Everspin and Northwest Logic release and FPGA based ST-MRAM controller

Not just DDR3, DDR3 protocols with persistence

Everspin logoEverspin and Northwest Logic have teamed up on and FPGA based DDR3 controller supporting ST-MRAM. If you were looking for an easy way to prototype and ST-MRAM based device, your job has been made a lot simpler.

You may recall that Everspin’s ST-MRAM implements DDR3 memory protocols with a few key differences. Those are persistence, ST-MRAM doesn’t lose its state when powered down, and a few minor timing differences here and there. In short you can use it just like DDR3 for the most part with some minor changes, essentially lookup tables for timing and a few more procedures to deal with persistence and clearing memory when needed.

Today’s big news is that the Northwest Logic DDR3 memory controller IP that can support Everspin ST-MRAM now comes in Xilinx Virtex-7 form. No this is not a way to save on shipping the IP in paper format, it is done and tested on the Virtex-7 so you can just implement the rest of your design and not worry about the memory. While the memory controller is not new, the ease at which you can implement it is. Because of the minor changes needed to support ST-MRAM, the controllers should not take up many more gates than a normal DDR3 controller.

While talking to Everspin about the new controller IP implementation, a few interesting bits came up that we thought you might enjoy. First is that the 90nm process that the current devices are built on is not quite a 90nm process. The base transistor layer (FEOL) is indeed 90nm but the MTJ (Magnetic Tunneling Junction) layer on top of that is built on an undisclosed but more aggressive geometry.

Since it is a 1T:1MTJ device, you can guess that the process choice was done to keep the ratio between the devices the same to not waste wafer space. More interesting is how things are done, the transistors are built at an external foundry then the wafers are shipped to Everspin’s palatial island headquarters (Note: Not really on the palatial or island parts, we just thought it was funny) to add the MTJ layers and the metals on top of them. It is not just a multi-step process, it a multi-location process too, quite unusual.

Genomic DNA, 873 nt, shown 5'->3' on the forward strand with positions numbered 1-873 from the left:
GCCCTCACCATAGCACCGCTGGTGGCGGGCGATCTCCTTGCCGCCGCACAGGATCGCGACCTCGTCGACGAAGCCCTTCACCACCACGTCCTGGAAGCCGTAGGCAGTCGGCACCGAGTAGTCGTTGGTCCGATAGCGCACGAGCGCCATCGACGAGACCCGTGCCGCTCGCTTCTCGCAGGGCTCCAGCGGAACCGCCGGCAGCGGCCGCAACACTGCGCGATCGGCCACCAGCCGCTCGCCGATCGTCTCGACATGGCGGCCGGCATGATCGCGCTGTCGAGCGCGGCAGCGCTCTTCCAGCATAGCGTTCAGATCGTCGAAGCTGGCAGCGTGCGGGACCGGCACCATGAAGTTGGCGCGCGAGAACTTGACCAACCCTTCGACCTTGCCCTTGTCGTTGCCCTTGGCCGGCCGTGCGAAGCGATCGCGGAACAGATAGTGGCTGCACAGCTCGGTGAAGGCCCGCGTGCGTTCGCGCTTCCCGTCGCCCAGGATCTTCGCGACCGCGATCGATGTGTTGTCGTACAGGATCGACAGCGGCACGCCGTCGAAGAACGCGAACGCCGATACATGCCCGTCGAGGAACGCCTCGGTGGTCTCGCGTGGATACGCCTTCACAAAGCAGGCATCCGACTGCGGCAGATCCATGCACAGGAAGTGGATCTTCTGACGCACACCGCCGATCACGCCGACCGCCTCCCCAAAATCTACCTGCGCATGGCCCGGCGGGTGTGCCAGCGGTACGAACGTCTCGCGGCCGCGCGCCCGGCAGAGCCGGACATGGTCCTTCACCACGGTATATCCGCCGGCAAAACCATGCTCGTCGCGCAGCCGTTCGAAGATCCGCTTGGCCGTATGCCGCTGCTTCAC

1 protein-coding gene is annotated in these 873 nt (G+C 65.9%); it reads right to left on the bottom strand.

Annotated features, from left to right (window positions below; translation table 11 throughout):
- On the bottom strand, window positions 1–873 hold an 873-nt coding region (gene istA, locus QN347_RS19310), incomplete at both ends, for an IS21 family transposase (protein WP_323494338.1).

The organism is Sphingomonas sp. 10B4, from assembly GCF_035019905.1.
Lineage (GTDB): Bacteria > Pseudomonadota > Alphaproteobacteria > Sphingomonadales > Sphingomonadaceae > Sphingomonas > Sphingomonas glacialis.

Next is the team-up with Globalfoundries on 40nm and 28nm, possibly more too, processes. Since ST-MRAM cell size shrinks with transistors, going from 90nm to 28nm is four shrinks, that would put the current 64Mb devices at 512Mb on the announced nodes. Since GF has 20nm and 14nm on deck, you might expect Everspin to have 1Gb and 2Gb ST-MRAMs in process for those nodes. They won’t comment any farther than 28nm though, but don’t be surprised by an announcement one day.

The current Everspin devices are built on 200mm wafers, GF will be building them on 300mm silicon so expect prices to fall quite a bit for higher density chips. This hopefully is enough to kick off a virtuous volume and price cycle, at least we hope it does. In any case Everspin does not anticipate these new nodes will need a more aggressive pitch on the MTJ layer, it should be fairly straightforward from here on out.

So in the end there isn’t much astounding new news. The current Northwest Logic DDR3 + ST-MRAM controller IP is now implemented on a Xilinx Virtex-7 FPGA for ease of implementation. That will make the engineers happy. The rest is more or less geek trivia that the non-MRAM implementers out there will find useful during forum debates. Enjoy.S|A

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Charlie Demerjian

Roving engine of chaos and snide remarks at SemiAccurate
Charlie Demerjian is the founder of Stone Arch Networking Services and SemiAccurate.com. SemiAccurate.com is a technology news site; addressing hardware design, software selection, customization, securing and maintenance, with over one million views per month. He is a technologist and analyst specializing in semiconductors, system and network architecture. As head writer of SemiAccurate.com, he regularly advises writers, analysts, and industry executives on technical matters and long lead industry trends. Charlie is also available through Guidepoint and Mosaic. FullyAccurate